Tuesday, March 17, 2015

New Jersey Superintendent Reveals Pearson Spying On Students

Student Privacy Violations

A 3D Research Report by A. Patrick Huff, Ph.D.

Of the many outcries from the populace concerning public schools falling under a one size fits all testing program, one complaint has stood out as possibly the most Orwellian of them all. This is the fear that various outside organizations, along with the government, are data mining personal information about the children who are taking the new Common Core assessments. The latest claim now comes from within a school district in New Jersey that has cried foul over the discovery of spying on a student’s social media site. The company responsible for the intrusion into the student’s conversations is Pearson, the testing conglomerate based in London.

Initial reporting on this incident came from Mr. Bob Braun on his website bobbraunsledger.com on March 13, 2015. Mr. Braun’s report was then picked up by the education reporter for the Washington Post, Valerie Strauss, who wrote an article exposing the spying perpetrated by Pearson. While many may have doubted the claims of spying and data mining personal information of students through the testing process, it appears the public’s fear of intrusive and unconstitutional invasions of privacy have been vindicated with this latest incident.  

Partnership for the Assessment of Readiness for College and Careers (PARCC), one of two companies selected to receive federal funds to create the Common Core assessments, is currently testing students across the country as the spring semester of Common Core testing gets into full swing. The alleged breach of security happened in a school district in New Jersey where it was first reported by the New Jersey Department of Education (NJDOE) to the school district, that one of their students violated security protocols by tweeting information about the test. Pearson obtained the information off of a social media site visited by the student in question, and reported it to the NJDOE. It was reported that Pearson was in touch with school district officials about the incident and that state education authorities were discussing with local school officials consequences for the student’s actions in saying “something inappropriate about the tests”.  It was reported at first that the student took a picture of a test question and tweeted it. As it turns out, the student tweeted an opinion of one of the items on the test with no picture attached. Also noted was that the tweet occurred after school hours.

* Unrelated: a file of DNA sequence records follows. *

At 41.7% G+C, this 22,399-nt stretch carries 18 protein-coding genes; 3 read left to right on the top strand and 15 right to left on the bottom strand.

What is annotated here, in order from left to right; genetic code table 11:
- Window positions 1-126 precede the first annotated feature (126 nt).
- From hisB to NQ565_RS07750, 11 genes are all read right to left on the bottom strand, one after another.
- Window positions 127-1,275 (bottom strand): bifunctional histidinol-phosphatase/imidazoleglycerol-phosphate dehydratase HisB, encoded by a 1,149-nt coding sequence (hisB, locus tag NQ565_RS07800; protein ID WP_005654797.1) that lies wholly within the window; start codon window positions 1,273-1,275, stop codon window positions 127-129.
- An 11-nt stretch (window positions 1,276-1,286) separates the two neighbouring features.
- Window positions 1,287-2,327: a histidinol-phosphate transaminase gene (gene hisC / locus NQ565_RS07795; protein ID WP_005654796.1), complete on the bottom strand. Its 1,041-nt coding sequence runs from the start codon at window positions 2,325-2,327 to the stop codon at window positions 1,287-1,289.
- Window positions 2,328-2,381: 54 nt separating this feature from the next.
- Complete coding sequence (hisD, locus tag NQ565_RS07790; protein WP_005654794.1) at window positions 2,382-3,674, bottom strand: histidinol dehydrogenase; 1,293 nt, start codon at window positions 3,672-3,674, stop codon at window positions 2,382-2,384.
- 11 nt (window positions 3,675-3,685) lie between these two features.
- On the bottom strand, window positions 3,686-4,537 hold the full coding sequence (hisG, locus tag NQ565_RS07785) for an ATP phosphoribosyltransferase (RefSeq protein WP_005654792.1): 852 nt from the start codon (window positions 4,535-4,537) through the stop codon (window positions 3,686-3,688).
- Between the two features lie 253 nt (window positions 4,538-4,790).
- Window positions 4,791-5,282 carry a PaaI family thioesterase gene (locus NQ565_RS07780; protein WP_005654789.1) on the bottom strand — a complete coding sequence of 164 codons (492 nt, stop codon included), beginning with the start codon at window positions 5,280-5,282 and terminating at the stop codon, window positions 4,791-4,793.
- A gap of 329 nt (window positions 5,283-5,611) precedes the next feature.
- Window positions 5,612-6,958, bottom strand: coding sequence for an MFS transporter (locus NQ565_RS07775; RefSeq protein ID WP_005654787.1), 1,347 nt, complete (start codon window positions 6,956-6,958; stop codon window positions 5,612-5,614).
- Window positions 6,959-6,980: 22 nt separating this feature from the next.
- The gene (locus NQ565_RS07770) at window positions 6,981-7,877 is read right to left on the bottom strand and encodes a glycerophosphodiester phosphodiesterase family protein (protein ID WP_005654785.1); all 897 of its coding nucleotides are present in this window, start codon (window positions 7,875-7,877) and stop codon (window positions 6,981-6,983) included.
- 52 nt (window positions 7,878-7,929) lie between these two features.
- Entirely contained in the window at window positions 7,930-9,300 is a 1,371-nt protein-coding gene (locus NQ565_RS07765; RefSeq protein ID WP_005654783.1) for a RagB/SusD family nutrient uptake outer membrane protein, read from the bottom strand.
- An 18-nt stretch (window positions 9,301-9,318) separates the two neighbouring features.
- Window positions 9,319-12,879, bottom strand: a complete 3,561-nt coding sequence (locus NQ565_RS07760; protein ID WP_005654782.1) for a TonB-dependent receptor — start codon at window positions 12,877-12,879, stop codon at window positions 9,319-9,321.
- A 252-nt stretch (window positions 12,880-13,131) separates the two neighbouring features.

The state education department is cooperating with this spying and has asked at least one school district to discipline students who may have said something inappropriate about the tests. This website discovered the unauthorized and hidden spying thanks to educators who informed it of the practice–a practice happening throughout the state and apparently throughout the country (Braun, 2015).
This ought to send a cold chill down the spine of every parent who has school age children. The thought of one of your children being subjected to a private company monitoring exchanges between students on social media is absurd. It also should rally all patriots who believe we still answer to the U.S. Constitution as the law of the land. The incident in question did not take place on campus and it did not present a breach of test security. The student was merely voicing an opinion in a tweet about a test question. So are students voicing opinions outside of school to other friends now not allowed?  Does a foreign company, or any company for that matter, have the right to look at private conversations of an unsuspecting individual? Pearson admits to monitoring all social media during test taking time. Is that even possible? It appears that we have indeed slid a long way down the proverbial slope with the revelation of this incident.
It is to the credit of the school district superintendent, who was alerted to the infringement and reported it to her colleagues.

News of the monitoring of social media was revealed in a message that Superintendent Elizabeth C. Jewett of Watchung Hills Regional High School District in New Jersey sent to colleagues about a disturbing episode that she was made aware of by her district’s testing coordinator. It was posted on the Website of Bob Braun, a former reporter, education editor and senior columnist at the   Star-Ledger, who called the monitoring of social media nothing less than “spying” (Strauss, 2015).

Elizabeth Jewett, the superintendent of Watchung Hills Regional High School district in Warren, New Jersey, commented that she would not be surprised if this incident added to the growing number of parents who decide to opt-out their children participating in the testing program. The opt-out decision is a growing trend with parents as more concerns are revealed about the Common Core Standards that states are now obligated to follow.